Submitted to: Annals of the New York Academy of Sciences
Publication Type: Proceedings
Publication Acceptance Date: 7/23/1996
Publication Date: N/A
Citation: Interpretive Summary: Malignant catarrhal fever (MCF) is a serious, globally-distributed viral disease of cattle, deer certain other ruminant animals. The understanding of the disease, particularly of sheep-associated form, is very limited, primarily because of a lack of adequate detection methods for the virus. In this communication, we describe the growth characteristics of a MCF virus and review the diagnostic assays for MCF recently-developed in our laboratory. We produced a panel of monoclonal antibodies to the virus and use these monoclonal antibodies to study how the virus grew in culture and identify which viral proteins could induce protective immune function. A monoclonal antibody to a common component of MCF virus was identified and a diagnostic assay called competitive-inhibition ELISA (CI-ELISA) was developed for detection of anti-MCF antibody in sheep, cattle and other animals. A PCR assay for DNA of the sheep-associated virus was also developed, based on previously-reported primers. Comparative studies demonstrated that the CI-ELISA was useful for detection of MCF viral antibody and that the PCR was more reliable for diagnosis of animals with clinical sheep-associated MCF.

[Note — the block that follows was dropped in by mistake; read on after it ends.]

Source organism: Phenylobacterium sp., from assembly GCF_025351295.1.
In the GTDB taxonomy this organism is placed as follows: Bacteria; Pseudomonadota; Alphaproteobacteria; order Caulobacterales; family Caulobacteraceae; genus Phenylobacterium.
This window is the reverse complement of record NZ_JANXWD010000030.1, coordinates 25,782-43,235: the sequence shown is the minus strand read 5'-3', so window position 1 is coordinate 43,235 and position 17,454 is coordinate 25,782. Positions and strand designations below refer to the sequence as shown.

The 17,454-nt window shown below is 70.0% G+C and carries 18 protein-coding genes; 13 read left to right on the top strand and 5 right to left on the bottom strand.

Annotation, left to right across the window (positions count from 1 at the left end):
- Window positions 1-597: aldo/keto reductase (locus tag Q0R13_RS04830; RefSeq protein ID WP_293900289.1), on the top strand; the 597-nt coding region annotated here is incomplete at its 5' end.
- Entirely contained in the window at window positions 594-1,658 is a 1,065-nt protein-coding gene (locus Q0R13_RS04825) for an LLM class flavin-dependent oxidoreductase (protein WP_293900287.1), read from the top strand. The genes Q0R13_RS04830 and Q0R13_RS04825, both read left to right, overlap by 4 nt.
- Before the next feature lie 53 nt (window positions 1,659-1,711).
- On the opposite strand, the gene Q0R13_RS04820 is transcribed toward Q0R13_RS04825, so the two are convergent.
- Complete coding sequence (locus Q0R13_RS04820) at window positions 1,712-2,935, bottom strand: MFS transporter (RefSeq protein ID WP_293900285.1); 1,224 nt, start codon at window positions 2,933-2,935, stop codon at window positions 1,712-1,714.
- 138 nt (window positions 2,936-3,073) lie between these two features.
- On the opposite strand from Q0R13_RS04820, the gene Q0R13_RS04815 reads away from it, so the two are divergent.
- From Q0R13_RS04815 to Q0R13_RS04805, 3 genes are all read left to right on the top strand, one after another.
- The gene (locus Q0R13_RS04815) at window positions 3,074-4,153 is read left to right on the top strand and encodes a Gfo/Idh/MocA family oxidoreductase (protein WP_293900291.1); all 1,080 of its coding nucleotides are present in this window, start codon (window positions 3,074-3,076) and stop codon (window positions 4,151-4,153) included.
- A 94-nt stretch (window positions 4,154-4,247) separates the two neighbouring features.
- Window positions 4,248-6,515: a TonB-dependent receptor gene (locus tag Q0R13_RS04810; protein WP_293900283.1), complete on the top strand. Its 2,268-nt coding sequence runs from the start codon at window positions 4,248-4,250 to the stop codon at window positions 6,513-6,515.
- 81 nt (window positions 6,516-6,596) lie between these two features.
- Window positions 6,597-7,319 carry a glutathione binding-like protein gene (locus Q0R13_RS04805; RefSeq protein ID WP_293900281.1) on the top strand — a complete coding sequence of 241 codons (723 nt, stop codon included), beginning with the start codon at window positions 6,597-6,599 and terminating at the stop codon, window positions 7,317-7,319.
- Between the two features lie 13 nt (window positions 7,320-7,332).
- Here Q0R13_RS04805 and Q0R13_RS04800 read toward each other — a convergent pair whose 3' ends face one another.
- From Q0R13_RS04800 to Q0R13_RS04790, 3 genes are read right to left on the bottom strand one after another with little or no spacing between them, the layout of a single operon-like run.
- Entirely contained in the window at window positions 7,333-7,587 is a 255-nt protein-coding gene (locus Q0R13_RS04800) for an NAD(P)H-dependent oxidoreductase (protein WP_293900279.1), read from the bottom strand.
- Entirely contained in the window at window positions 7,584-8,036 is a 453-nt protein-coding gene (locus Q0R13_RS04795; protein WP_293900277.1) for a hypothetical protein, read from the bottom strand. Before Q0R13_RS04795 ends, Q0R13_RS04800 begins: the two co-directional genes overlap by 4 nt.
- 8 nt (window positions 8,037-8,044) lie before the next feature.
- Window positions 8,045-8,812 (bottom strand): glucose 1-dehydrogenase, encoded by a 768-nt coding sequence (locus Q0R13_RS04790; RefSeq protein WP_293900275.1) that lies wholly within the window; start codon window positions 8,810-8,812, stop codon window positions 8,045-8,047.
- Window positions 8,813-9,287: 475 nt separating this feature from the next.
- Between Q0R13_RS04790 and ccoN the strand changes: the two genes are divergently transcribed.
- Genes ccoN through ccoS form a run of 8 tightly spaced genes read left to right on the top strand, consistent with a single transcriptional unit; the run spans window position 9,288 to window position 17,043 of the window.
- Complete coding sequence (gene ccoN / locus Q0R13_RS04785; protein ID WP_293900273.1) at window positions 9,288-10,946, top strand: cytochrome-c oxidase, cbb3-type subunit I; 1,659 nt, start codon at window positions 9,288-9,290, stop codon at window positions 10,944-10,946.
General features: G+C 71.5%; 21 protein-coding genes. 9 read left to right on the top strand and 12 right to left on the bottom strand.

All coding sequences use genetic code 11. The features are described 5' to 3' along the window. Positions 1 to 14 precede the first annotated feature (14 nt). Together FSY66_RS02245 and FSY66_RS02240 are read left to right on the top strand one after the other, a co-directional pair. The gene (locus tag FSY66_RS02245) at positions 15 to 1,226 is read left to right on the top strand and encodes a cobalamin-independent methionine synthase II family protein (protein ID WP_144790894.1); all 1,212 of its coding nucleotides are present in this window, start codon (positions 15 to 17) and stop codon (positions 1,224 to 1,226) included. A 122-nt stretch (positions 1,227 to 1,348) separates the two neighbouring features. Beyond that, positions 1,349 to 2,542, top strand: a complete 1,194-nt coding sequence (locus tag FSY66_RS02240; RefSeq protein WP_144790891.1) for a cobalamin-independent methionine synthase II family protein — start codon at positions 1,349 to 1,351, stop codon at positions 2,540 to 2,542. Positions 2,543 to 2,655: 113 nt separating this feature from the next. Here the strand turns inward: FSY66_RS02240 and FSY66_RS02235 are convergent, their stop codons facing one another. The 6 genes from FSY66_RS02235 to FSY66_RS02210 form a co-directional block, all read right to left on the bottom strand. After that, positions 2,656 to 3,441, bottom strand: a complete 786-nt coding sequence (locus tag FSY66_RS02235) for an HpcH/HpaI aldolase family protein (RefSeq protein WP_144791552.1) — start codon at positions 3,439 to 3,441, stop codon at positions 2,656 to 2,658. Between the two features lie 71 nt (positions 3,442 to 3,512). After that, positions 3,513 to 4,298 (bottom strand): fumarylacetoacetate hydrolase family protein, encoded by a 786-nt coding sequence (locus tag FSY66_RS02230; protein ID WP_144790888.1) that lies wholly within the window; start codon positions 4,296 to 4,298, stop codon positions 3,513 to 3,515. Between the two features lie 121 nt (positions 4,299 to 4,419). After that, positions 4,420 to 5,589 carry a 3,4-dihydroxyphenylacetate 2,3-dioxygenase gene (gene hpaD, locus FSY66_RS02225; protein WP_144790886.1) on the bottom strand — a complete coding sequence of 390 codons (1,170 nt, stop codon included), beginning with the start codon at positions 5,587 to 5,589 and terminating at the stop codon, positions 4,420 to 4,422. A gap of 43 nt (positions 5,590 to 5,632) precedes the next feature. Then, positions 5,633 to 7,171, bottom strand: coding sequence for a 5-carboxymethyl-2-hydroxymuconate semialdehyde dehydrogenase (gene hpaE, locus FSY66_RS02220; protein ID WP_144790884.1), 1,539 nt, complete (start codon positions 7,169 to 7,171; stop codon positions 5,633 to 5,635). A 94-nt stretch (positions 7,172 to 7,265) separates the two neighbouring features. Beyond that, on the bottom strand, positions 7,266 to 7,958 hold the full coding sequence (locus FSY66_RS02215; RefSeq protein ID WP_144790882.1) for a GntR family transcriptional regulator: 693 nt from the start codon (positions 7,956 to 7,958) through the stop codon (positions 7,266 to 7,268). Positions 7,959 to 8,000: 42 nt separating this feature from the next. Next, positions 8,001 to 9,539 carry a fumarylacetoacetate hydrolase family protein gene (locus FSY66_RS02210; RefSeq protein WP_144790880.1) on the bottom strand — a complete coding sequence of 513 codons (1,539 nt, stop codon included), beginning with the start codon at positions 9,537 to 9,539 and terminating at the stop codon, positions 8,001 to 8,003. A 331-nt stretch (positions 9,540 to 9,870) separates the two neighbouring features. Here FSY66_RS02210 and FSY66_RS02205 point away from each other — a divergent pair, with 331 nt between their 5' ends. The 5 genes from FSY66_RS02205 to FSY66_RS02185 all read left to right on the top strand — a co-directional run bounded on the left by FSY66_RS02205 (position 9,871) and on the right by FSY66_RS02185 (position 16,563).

Technical Abstract: Malignant catarrhal fever (MCF) is a severe lymphoproliferative disease of certain domestic and wild ruminants. Two distinct but closely-related viruses cause clinically indistinguishable syndromes in susceptible ruminant species: wildebeest-associated MCF virus and sheep-associated MCF virus. Neither the pathogenesis nor the epidemiology of SA-MCF is understood, primarily because of a lack of adequate detection methods for the etiologic agent or antibody against that agent. Work designed to develop these tests has been underway in our laboratory. To obtain basic information about the virus, the in vitro growth properties of a U.S. isolate of MCF virus were studied and its major viral proteins identified and characterized by a panel of monoclonal antibodies (MAbs) generated against the isolate. A MAb to a broadly conserved epitope of MCF virus was identified and a competitive-inhibition ELISA (CI-ELISA) was developed for detection of anti-MCF antibody in sheep and other ruminants. The MAb 15-A reacted with an epitope located on a glycoprotein complex, which was present in all isolates of MCF virus examined. Antibody from a wide variety of ruminants infected with MCF virus of both sheep and wildebeest origin competed with the MAb 15-A for the epitope. The assay detected antibody in inapparently-infected sheep, and in cattle, deer and bison with clinical MCF. A PCR assay for DNA of the sheep-associated virus was developed, based on previously-reported primers. Comparative studies demonstrated that the CI-ELISA was specific for MCFV antibody and that the PCR was more reliable for diagnosis of clinical MCF.